E*Trade customers must have at least $1,000 in account equity to download and use E*Trade Pro. This is the broker’s excellent desktop software. It does live up to its name with many professional-level features. Like Trader Workstation, it has some really advanced tools, including full-screen charting, sophisticated options tools, and live streaming of Bloomberg TV.

Etrade vs IBKR

One thing Pro doesn’t have is a simulated-trading mode. Trader Workstation has it, and as already mentioned, an Interactive Brokers account is not required to use it. For this reason, we give the victory in this category to Interactive Brokers.


Interactive Brokers has two margin schedules: one for IBKR Pro clients and another for IBKR Lite customers. On the high end, the rate is 4.83%, and on the low end, it is 3.83%. These numbers are for accounts denominated in U.S. currency. Because Interactive Brokers is a global-focused company, it offers accounts denominated in other currencies, and these accounts will have different rates.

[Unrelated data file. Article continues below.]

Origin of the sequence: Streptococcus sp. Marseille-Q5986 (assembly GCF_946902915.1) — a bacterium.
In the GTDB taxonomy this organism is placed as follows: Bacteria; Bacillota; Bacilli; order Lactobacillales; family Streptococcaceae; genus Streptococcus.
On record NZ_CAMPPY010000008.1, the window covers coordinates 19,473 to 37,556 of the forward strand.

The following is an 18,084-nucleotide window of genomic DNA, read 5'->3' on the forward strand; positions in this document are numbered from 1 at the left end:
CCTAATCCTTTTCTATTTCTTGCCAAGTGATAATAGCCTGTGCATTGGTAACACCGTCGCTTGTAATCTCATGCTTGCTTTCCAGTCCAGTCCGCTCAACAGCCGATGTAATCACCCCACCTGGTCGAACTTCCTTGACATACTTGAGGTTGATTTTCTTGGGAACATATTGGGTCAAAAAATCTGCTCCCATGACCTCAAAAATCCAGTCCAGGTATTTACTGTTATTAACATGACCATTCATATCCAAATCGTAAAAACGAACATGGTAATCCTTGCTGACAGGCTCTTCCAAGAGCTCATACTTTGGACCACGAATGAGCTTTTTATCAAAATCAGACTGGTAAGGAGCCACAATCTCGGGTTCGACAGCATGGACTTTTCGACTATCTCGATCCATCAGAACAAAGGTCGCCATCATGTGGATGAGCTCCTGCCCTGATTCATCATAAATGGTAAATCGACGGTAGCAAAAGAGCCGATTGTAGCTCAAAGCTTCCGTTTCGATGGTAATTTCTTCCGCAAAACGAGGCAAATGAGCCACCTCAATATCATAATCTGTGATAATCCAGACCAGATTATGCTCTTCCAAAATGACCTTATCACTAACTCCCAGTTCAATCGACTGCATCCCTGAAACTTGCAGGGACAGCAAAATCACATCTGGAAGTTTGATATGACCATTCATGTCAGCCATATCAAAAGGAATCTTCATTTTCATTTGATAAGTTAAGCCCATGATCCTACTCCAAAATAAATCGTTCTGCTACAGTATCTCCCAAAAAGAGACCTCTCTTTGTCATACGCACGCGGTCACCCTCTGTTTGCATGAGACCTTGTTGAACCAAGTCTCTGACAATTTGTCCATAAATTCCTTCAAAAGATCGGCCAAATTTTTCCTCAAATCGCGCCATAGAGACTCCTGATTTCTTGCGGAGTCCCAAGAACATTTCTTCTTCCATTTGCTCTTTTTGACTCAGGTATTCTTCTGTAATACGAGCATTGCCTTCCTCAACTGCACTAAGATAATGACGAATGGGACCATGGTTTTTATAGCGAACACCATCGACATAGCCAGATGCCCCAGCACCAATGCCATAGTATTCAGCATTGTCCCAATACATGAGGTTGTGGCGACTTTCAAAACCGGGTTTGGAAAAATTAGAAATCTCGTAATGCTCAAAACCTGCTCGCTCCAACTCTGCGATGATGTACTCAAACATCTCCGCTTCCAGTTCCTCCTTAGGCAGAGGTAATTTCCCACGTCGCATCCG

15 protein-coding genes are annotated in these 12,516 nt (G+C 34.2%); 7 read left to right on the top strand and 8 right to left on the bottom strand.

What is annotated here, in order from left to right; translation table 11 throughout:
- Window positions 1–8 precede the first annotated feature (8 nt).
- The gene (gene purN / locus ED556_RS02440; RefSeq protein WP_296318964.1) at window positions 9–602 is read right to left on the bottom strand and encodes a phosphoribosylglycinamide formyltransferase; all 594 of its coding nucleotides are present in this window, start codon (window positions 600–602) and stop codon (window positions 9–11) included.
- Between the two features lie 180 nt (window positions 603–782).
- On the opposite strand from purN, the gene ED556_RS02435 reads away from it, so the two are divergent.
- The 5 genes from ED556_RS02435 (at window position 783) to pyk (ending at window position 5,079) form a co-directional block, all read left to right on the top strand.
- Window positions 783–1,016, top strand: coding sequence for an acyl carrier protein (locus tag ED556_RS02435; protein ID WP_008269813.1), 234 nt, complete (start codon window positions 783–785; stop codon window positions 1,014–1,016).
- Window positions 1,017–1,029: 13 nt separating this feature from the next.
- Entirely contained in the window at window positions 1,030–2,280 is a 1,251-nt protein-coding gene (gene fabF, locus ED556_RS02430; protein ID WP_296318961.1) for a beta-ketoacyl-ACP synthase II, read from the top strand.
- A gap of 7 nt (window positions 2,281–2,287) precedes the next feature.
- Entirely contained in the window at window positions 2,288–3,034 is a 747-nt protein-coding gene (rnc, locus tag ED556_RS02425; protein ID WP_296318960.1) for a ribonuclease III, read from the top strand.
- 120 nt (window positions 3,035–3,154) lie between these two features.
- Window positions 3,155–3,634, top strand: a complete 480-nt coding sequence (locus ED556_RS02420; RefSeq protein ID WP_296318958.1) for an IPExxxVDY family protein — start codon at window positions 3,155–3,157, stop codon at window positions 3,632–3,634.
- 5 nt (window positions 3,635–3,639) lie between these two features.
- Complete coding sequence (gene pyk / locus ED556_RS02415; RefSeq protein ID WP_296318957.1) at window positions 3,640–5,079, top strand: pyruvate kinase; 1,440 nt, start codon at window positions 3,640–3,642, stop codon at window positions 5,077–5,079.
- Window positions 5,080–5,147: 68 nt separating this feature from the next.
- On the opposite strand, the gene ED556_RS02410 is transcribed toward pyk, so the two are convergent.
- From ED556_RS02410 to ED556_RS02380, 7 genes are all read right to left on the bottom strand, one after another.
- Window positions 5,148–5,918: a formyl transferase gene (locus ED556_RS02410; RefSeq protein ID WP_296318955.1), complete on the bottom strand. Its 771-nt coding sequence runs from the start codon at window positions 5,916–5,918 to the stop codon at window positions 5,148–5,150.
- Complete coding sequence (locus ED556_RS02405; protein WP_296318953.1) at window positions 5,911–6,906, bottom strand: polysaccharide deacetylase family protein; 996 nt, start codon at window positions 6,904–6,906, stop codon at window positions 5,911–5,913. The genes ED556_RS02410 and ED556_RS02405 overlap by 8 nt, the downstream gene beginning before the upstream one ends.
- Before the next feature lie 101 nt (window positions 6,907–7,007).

E*Trade offers only accounts denominated in U.S. dollars. The broker’s margin schedule ranges from 10.45% to 8.45%.

Both brokerage firms also deliver margin details on specific assets on their websites and desktop platforms. An existing cash account can be upgraded to margin status on either broker’s website.

Portfolio margin is available at both E*Trade and Interactive Brokers. The latter firm requires $110,000 in net liquidation value, while the former requires $100,000.

Interactive Brokers wins this category primarily due to its very low rates.

Day Trading and Swing Trading

Routing Fees and Rebates: Available only inside an Interactive Brokers account.

Shorting: Both broker-dealers in this faceoff permit short positions. E*Trade Pro has discrete sell short and buy to cover buttons. Interactive Brokers’ software has only sell and buy buttons.

IBKR vs Etrade

Leverage: Both E*Trade and Interactive Brokers have a 25% initial margin requirement for day traders on long positions.

Extended Hours: E*Trade and Interactive Brokers both have pre-market and after-hours trading. Only E*Trade has overnight trading in a selection of ETFs.

Level II Quotes: There is a MarketDepth tool on E*Trade Pro that has Level II quotes. There is no charge for the data. Interactive Brokers has the same quotes but charges for them.